This week on the ReMarket Podcast, the theme is about relationships: How we interact with people, products and the federal government. I'm going to start with some images -- which may sound strange because we do radio here. But anyone will tell you a good radio story will get your senses working, will make you see a picture in your head or remind you of an experience, a smell, a moment in time.
And that's what happened when I heard this interview on the Marketplace Tech Report with John Long, the author of "Darwin's Devices: What Evolving Robots Can Teach Us About the History of Life and the Future of Technology." Long spoke to MTR host John Moe about the "evolving robots" -- using a comparison to "The Hunger Games" -- and introduced us to the term "mating bucket." I challenge all of you to use that term the next time you are out and about.
And then to a story about a different type of love affair -- let's say a relationship that's in dangerous territory of breaking up...with its consumers. Sony has a new chief executive, and billion dollar losses. Our Sustainability reporter Scott Tong was in Japan recently and he filed this story on Sony this week. The story struck me: long ago, the 'it' thing to get was a Sony Walkman. It defined music. Now, you have the "i" thing -- iPods, iPads, iTunes. You have Pandora, you have Spotify. So what happened to the company that changed the way we listened to music? Scott's piece gets into the heart of what Sony is facing with consumers.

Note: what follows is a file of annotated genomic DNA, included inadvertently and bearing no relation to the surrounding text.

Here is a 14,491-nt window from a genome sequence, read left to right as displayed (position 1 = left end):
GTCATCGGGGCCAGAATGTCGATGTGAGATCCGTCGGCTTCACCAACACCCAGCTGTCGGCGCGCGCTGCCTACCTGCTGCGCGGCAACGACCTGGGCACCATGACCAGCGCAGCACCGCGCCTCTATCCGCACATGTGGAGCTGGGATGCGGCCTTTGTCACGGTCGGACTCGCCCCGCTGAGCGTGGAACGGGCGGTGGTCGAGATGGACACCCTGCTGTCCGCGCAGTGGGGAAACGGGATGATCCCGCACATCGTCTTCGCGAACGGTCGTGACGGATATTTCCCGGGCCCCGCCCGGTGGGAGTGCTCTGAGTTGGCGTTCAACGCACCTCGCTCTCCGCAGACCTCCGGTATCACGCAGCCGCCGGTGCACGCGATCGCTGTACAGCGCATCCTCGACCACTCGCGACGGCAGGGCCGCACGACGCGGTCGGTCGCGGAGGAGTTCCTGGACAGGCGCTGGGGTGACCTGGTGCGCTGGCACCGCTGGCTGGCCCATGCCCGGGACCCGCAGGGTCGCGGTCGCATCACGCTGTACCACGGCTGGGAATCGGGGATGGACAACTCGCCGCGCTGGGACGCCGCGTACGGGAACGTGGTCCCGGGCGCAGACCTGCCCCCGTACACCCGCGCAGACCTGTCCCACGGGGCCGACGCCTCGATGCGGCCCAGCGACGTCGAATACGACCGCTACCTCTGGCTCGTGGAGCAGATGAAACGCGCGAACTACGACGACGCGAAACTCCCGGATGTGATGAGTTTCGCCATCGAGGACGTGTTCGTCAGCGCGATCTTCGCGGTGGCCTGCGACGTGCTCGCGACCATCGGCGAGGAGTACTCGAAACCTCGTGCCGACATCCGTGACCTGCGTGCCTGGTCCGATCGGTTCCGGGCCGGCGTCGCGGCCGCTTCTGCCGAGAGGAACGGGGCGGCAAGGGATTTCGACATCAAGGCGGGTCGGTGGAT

Next, a commentary. We have an on-air opinion segment, and the pieces reflect lots of different topics and viewpoints. One piece that aired this week got a lot of listener response: Melissa Chadburn's take on paying taxes. Let's just say the opening line is simple, but it unleashes a lot of emotion.
During the podcast, you'll hear from John Moe and editor Stephen Gregory about the pieces, a little look behind the scenes. So thanks for listening.